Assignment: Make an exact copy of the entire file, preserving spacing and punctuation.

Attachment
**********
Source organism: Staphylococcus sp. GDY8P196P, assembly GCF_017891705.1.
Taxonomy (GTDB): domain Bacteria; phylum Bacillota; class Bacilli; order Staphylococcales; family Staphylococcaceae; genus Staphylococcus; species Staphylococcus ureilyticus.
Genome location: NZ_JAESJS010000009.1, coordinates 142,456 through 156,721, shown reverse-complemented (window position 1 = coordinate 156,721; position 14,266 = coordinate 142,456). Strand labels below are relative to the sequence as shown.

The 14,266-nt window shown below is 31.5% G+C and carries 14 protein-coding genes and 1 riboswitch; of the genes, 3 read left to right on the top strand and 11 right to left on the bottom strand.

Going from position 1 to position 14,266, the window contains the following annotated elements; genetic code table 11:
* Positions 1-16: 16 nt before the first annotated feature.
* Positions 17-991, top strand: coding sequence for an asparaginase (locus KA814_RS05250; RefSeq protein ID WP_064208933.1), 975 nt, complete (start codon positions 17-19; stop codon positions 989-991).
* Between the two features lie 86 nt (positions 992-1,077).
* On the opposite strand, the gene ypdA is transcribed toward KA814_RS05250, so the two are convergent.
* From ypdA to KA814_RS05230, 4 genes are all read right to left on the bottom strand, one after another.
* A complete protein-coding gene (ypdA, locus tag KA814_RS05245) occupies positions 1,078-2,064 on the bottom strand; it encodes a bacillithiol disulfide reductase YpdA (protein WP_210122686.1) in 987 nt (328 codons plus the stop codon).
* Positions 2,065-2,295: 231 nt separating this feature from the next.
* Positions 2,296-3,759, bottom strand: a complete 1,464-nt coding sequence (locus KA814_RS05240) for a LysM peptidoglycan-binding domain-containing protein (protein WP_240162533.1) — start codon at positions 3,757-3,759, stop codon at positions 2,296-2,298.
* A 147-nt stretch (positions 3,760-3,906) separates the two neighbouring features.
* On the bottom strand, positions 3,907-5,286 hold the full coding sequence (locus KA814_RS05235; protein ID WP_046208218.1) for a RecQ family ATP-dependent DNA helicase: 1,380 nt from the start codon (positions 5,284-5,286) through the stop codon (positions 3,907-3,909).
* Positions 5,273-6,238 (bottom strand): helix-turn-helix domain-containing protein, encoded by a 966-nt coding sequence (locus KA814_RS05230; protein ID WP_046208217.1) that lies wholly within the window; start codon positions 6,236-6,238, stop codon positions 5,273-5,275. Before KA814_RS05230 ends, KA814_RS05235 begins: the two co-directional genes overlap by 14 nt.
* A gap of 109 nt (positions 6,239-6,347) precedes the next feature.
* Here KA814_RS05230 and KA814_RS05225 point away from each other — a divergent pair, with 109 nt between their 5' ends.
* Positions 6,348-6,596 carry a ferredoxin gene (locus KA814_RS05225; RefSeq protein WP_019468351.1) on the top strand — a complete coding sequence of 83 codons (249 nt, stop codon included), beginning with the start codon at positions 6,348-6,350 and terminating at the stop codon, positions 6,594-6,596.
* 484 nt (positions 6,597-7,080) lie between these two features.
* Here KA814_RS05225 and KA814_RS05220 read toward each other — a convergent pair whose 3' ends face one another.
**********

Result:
Source organism: Staphylococcus sp. GDY8P196P, assembly GCF_017891705.1.
Taxonomy (GTDB): domain Bacteria; phylum Bacillota; class Bacilli; order Staphylococcales; family Staphylococcaceae; genus Staphylococcus; species Staphylococcus ureilyticus.
Genome location: NZ_JAESJS010000009.1, coordinates 142,456 through 156,721, shown reverse-complemented (window position 1 = coordinate 156,721; position 14,266 = coordinate 142,456). Strand labels below are relative to the sequence as shown.

The 14,266-nt window shown below is 31.5% G+C and carries 14 protein-coding genes and 1 riboswitch; of the genes, 3 read left to right on the top strand and 11 right to left on the bottom strand.

Going from position 1 to position 14,266, the window contains the following annotated elements; genetic code table 11:
* Positions 1-16: 16 nt before the first annotated feature.
* Positions 17-991, top strand: coding sequence for an asparaginase (locus KA814_RS05250; RefSeq protein ID WP_064208933.1), 975 nt, complete (start codon positions 17-19; stop codon positions 989-991).
* Between the two features lie 86 nt (positions 992-1,077).
* On the opposite strand, the gene ypdA is transcribed toward KA814_RS05250, so the two are convergent.
* From ypdA to KA814_RS05230, 4 genes are all read right to left on the bottom strand, one after another.
* A complete protein-coding gene (ypdA, locus tag KA814_RS05245) occupies positions 1,078-2,064 on the bottom strand; it encodes a bacillithiol disulfide reductase YpdA (protein WP_210122686.1) in 987 nt (328 codons plus the stop codon).
* Positions 2,065-2,295: 231 nt separating this feature from the next.
* Positions 2,296-3,759, bottom strand: a complete 1,464-nt coding sequence (locus KA814_RS05240) for a LysM peptidoglycan-binding domain-containing protein (protein WP_240162533.1) — start codon at positions 3,757-3,759, stop codon at positions 2,296-2,298.
* A 147-nt stretch (positions 3,760-3,906) separates the two neighbouring features.
* On the bottom strand, positions 3,907-5,286 hold the full coding sequence (locus KA814_RS05235; protein ID WP_046208218.1) for a RecQ family ATP-dependent DNA helicase: 1,380 nt from the start codon (positions 5,284-5,286) through the stop codon (positions 3,907-3,909).
* Positions 5,273-6,238 (bottom strand): helix-turn-helix domain-containing protein, encoded by a 966-nt coding sequence (locus KA814_RS05230; protein ID WP_046208217.1) that lies wholly within the window; start codon positions 6,236-6,238, stop codon positions 5,273-5,275. Before KA814_RS05230 ends, KA814_RS05235 begins: the two co-directional genes overlap by 14 nt.
* A gap of 109 nt (positions 6,239-6,347) precedes the next feature.
* Here KA814_RS05230 and KA814_RS05225 point away from each other — a divergent pair, with 109 nt between their 5' ends.
* Positions 6,348-6,596 carry a ferredoxin gene (locus KA814_RS05225; RefSeq protein WP_019468351.1) on the top strand — a complete coding sequence of 83 codons (249 nt, stop codon included), beginning with the start codon at positions 6,348-6,350 and terminating at the stop codon, positions 6,594-6,596.
* 484 nt (positions 6,597-7,080) lie between these two features.
* Here KA814_RS05225 and KA814_RS05220 read toward each other — a convergent pair whose 3' ends face one another.